09:00 to 09:50 Registration 09:50 to 10:00 Welcome by John Toland, Director of the Institute 10:00 to 11:00 M Christandl & M Walter (ETH Zürich)Welcome and Overview Talk by the Organisers INI 1 11:00 to 11:30 Morning Coffee 11:30 to 12:30 The classical entropy of quantum states Co-author: Elliott Lieb (Princeton University) To quantify the inherent uncertainty of quantum states Wehrl ('79) suggested a definition of their classical entropy based on the coherent state transform. He conjectured that this classical entropy is minimized by states that also minimize the Heisenberg uncertainty inequality, i.e., Gaussian coherent states. Lieb ('78) proved this conjecture and conjectured that the same holds when Euclidean Glauber coherent states are replaced by SU(2) Bloch coherent states. This generalized Wehrl conjecture has been open for almost 35 years until it was settled last year in joint work with Elliott Lieb. Recently we simplified the proof and generalized it to SU(N) for general N. I will present this here. INI 1 12:30 to 13:30 Lunch at Wolfson Court 14:00 to 15:00 K Mulmuley (University of Chicago)The complexity of Kronecker Coefficients The Kronecker coefficients are of fundamental importance in representation theory and quantum physics. Their complexity turns out to be of fundamental importance in the Geometric Complexity Theory (GCT) program towards that P vs. NP and related problems. In this talk we will describe some results related to the complexity of Kronecker coefficients. INI 1 15:00 to 15:30 Afternoon Tea 15:30 to 16:30 Quantum marginals: the generic entanglement regime Co-authors: Stanislaw SZAREK (Universite Paris 6 & Case Western Reserve University), Deping YE (Memorial University of Newfoundland) Consider N qubits in a generic pure state on $(C^2)^{\otimes N}$. Give a fraction $p \in (0,1/2)$ of them to Alice, another fraction $p$ of them to Bob, and assume the remaining qubits disappear in the environment. Do Alice and Bob share some entanglement ? When N is large, this problem features a threshold phenomenon around the critical value $p=1/5$. In this talk I give an elementary proof of the "easy" half of this result: for $p>1/5$, entanglement is generic. The general question, and a discussion of the threshold phenomenon, will be addressed in the talk by S. Szarek. I will introduce background from high-dimensional convex geometry and prove some key estimates on the size (specifically the mean width) of the set of separable states. The talk is a variation on arxiv:1106.2264 (joint with S. Szarek and D. Ye). INI 1 17:00 to 18:00 Quantum Shannon Theory: Rothschild Distinguished Visiting Fellow Lecture The notions of channel and capacity are central to the classical Shannon theory. "Quantum Shannon theory" denotes a subfield of quantum information science which uses operator analysis, convexity and matrix inequalities, asymptotic techniques such as large deviations and measure concentration to study mathematical models of communication channels and their information-processing performance. From the mathematical point of view quantum channels are normalized completely positive maps of operator algebras, the analog of Markov maps in the noncommutative probability theory, while the capacities are related to certain norm-like quantities. In applications noisy quantum channels arise from irreversible evolutions of open quantum systems interacting with environment-a physical counterpart of a mathematical dilation theorem. It turns out that in the quantum case the notion of channel capacity splits into the whole spectrum of numerical information-processing characteristics depending on the kind of data transmitted (classical or quantum) as well as on the additional communication resources. An outstanding role here is played by quantum correlations - entanglement - inherent in tensor-product structure of composite quantum systems. This talk presents a survey of basic coding theorems providing analytical expressions for the capacities of quantum channels in terms of entropic quantities. We also touch upon some open mathematical problems, such as additivity and Gaussian optimizers, concerning the entropic characteristics of both theoretically and practically important Bosonic Gaussian channels. INI 1 18:00 to 19:00 Welcome Wine Reception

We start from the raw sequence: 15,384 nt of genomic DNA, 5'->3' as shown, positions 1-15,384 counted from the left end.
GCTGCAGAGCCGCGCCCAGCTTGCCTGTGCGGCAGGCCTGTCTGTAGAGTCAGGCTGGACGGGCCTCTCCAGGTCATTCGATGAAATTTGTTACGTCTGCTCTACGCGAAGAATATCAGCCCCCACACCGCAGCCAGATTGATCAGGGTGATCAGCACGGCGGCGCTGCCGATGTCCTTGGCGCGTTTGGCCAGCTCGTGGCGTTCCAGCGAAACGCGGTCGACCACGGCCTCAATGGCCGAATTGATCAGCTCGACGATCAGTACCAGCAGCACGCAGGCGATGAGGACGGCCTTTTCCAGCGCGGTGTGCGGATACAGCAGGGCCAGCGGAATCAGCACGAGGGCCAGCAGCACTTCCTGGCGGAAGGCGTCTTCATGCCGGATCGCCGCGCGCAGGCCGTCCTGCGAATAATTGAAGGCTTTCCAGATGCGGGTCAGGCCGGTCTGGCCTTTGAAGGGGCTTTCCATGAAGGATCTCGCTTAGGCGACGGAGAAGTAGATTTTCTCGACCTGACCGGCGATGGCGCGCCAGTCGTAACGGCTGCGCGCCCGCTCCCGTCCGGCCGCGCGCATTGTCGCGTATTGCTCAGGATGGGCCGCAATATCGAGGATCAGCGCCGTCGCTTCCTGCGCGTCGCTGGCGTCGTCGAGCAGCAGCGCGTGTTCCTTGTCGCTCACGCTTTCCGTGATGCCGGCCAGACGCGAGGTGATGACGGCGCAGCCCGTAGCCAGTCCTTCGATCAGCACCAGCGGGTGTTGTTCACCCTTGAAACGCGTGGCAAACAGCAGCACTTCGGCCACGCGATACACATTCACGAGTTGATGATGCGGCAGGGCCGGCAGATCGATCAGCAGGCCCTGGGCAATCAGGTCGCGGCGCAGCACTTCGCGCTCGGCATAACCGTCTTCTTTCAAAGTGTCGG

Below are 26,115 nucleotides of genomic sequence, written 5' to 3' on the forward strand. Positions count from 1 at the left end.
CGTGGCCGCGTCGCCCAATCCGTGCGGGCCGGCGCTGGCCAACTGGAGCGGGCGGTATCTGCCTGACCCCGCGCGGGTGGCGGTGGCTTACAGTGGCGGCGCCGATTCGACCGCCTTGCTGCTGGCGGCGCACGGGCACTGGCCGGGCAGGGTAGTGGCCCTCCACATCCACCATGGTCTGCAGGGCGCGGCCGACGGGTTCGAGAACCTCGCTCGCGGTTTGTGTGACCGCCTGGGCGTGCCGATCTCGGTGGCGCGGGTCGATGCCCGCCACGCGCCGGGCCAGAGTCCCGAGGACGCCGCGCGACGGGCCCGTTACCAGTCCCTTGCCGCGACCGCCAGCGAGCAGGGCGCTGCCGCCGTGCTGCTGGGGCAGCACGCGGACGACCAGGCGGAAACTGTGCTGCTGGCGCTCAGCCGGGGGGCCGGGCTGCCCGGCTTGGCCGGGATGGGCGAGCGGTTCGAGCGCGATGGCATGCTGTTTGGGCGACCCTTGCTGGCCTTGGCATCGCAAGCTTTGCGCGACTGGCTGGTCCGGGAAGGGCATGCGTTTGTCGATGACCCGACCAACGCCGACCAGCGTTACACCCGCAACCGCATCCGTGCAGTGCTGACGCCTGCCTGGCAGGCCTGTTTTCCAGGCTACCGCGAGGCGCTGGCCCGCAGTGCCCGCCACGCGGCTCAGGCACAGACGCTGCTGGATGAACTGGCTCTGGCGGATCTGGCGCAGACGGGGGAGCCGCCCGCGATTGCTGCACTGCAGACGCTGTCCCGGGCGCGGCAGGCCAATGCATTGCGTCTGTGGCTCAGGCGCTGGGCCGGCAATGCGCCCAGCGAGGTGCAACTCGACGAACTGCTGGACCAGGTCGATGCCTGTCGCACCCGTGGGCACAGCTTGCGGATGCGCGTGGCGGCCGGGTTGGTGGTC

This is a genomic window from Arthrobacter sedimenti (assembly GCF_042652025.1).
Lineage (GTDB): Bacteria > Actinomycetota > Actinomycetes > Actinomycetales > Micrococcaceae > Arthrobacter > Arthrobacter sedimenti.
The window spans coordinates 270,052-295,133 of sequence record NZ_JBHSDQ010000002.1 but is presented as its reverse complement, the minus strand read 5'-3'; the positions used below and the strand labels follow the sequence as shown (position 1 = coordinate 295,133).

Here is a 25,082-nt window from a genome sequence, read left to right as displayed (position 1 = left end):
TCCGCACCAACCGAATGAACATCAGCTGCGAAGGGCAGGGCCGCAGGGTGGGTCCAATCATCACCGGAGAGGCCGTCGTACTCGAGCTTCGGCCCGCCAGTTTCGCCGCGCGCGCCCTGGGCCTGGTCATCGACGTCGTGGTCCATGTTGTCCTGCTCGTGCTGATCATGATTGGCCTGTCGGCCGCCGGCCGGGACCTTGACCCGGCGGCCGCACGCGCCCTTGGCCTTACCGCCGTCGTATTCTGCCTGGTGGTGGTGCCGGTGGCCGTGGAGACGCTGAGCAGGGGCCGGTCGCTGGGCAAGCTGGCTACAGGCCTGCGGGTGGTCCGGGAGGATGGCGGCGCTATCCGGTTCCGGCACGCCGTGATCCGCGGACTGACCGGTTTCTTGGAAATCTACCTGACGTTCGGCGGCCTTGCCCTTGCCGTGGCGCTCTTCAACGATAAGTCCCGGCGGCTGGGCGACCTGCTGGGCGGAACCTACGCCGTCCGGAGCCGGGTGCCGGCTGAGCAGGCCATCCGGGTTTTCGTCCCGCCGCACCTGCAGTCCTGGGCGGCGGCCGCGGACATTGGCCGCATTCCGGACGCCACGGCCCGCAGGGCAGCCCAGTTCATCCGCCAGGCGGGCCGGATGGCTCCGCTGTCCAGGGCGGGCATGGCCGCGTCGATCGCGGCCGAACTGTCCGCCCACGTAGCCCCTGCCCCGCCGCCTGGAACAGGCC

09:00 to 10:00 Marginal Entropies for Causal Inference and Quantum Non-Locality Co-authors: Rafael Chaves (University of Freiburg), Lukas Luft (University of Freiburg) The fields of quantum non-locality in physics, and causal discovery in machine learning, both face the problem of deciding whether observed data is compatible with a presumed causal relationship between the variables (for example a local hidden variable model). Traditionally, Bell inequalities have been used to describe the restrictions imposed by causal structures on marginal distributions. However, some structures give rise to non-convex constraints on the accessible data, and it has recently been noted that linear inequalities on the observable entropies capture these situations more naturally. In this talk, I will introduce the machine learning background, advertise the program of investigating entropic marginals, and present some recent results. INI 1 10:00 to 11:00 A Harrow (Massachusetts Institute of Technology)Group representations and quantum information theory The method of types---classifying strings according to letter frequencies---is a fundamental tool of classical information theory. I will discuss a natural quantum generalisation, known as the Schur basis, in which quantum states are decomposed into irreps of the unitary and symmetric groups. First, I'll explain the analogy to the classical method of types and will review past work that applies the Schur basis to quantum information theory. Then I'll discuss applications to spectrum estimation, channel coding problems and mention some open problems. INI 1 11:00 to 11:30 Morning Coffee 11:30 to 12:30 Eigencones and Levi movability Let $g_{\lambda\mu\nu}$ denote the Kronecker coefficient. It is a multiplicity in the decomposition of the tensor product of two irreducible representations of the symmeric group. The set of triples $(\lambda,\mu,\nu)$ of bounded length such that $g_{\lambda\mu\nu}$ is nonzero generate a closed convex polyhedral cone. In this talk, we will give a description of these cones and more generaly of branching cones. Some branching cones have an interpretation in terms of eigenvalues of Hermitian matrices known as the addive Horn problem. We will also give an answer of the so called multiplicative Horn problem. INI 1 12:30 to 13:30 Lunch at Wolfson Court 14:00 to 15:00 Operator norm convergence for sequence of matrices and application to QIT Random matrix theory is the study of probabilistic quantities associated to random matrix models, in the large dimension limit. The eigenvalues counting measure and the eigenvalues spacing are amongst the most studied and best understood quantities. The purpose of this talk is to focus on a quantity that was less understood until recently, namely the operator norm of random matrices. I will state recent results in this direction, and mention three applications to quantum information theory: -a- convergence of the collection of images of pure states under typical quantum channels (joint with Fukuda and Nechita) -b- thresholds for random states to have the absolute PPT property (joint with Nechita and Ye), -c- new examples of k-positive maps (ongoing, joint with Hayden and Nechita). INI 1 15:00 to 15:30 Afternoon Tea 15:30 to 16:30 Threshold phenomena for quantum marginals Co-authors: Guillaume Aubrun (U. Lyon 1), Deping Ye (Memorial U. of Newfoundland) Consider a quantum system consisting of N identical particles and assume that it is in a random pure state (i.e., uniformly distributed over the sphere of the corresponding Hilbert space). Next, let A and B be two subsystems consisting of k particles each. Are A and B likely to share entanglement? Is the AB-marginal typically PPT? As it turns out, for many natural properties there is a sharp "phase transition" at some threshold depending on the property in question. For example, there is a threshold K asymptotically equivalent to N/5 such that - if k > K then A and B typically share entanglement - if k The first statement was (essentially) shown in the talk by G. Aubrun. Here we present a general scheme for handling such questions and sketch the analysis specific to entanglement. The talk is based on arxiv:1106.2264v3; a less-technical overview is in arxiv:1112.4582v2. INI 1 16:30 to 17:30 Poster Session